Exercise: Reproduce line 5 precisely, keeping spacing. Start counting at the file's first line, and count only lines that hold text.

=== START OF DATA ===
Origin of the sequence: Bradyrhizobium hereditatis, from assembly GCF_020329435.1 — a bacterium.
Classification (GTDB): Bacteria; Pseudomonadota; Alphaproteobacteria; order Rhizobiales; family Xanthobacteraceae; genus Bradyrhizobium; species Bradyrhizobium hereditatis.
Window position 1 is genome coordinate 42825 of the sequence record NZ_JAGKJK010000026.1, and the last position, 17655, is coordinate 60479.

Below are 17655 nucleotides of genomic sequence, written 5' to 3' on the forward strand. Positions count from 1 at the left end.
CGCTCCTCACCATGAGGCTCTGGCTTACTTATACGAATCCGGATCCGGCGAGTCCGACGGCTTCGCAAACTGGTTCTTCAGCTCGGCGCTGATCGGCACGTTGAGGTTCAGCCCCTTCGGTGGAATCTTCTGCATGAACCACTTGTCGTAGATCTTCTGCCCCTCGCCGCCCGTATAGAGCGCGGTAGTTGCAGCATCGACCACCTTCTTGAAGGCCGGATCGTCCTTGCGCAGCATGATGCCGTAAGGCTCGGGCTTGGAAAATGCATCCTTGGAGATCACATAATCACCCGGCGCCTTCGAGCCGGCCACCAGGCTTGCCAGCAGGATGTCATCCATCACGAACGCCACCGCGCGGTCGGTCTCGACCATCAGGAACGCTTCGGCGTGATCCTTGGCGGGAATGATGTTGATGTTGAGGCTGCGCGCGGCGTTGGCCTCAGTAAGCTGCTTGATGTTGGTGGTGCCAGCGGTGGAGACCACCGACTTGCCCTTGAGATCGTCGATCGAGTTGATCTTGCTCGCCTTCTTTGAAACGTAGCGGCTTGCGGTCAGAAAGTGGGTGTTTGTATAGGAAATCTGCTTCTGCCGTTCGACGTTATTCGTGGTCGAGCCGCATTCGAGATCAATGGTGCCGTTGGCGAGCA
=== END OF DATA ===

CGCTCCTCACCATGAGGCTCTGGCTTACTTATACGAATCCGGATCCGGCGAGTCCGACGGCTTCGCAAACTGGTTCTTCAGCTCGGCGCTGATCGGCACGTTGAGGTTCAGCCCCTTCGGTGGAATCTTCTGCATGAACCACTTGTCGTAGATCTTCTGCCCCTCGCCGCCCGTATAGAGCGCGGTAGTTGCAGCATCGACCACCTTCTTGAAGGCCGGATCGTCCTTGCGCAGCATGATGCCGTAAGGCTCGGGCTTGGAAAATGCATCCTTGGAGATCACATAATCACCCGGCGCCTTCGAGCCGGCCACCAGGCTTGCCAGCAGGATGTCATCCATCACGAACGCCACCGCGCGGTCGGTCTCGACCATCAGGAACGCTTCGGCGTGATCCTTGGCGGGAATGATGTTGATGTTGAGGCTGCGCGCGGCGTTGGCCTCAGTAAGCTGCTTGATGTTGGTGGTGCCAGCGGTGGAGACCACCGACTTGCCCTTGAGATCGTCGATCGAGTTGATCTTGCTCGCCTTCTTTGAAACGTAGCGGCTTGCGGTCAGAAAGTGGGTGTTTGTATAGGAAATCTGCTTCTGCCGTTCGACGTTATTCGTGGTCGAGCCGCATTCGAGATCAATGGTGCCGTTGGCGAGCA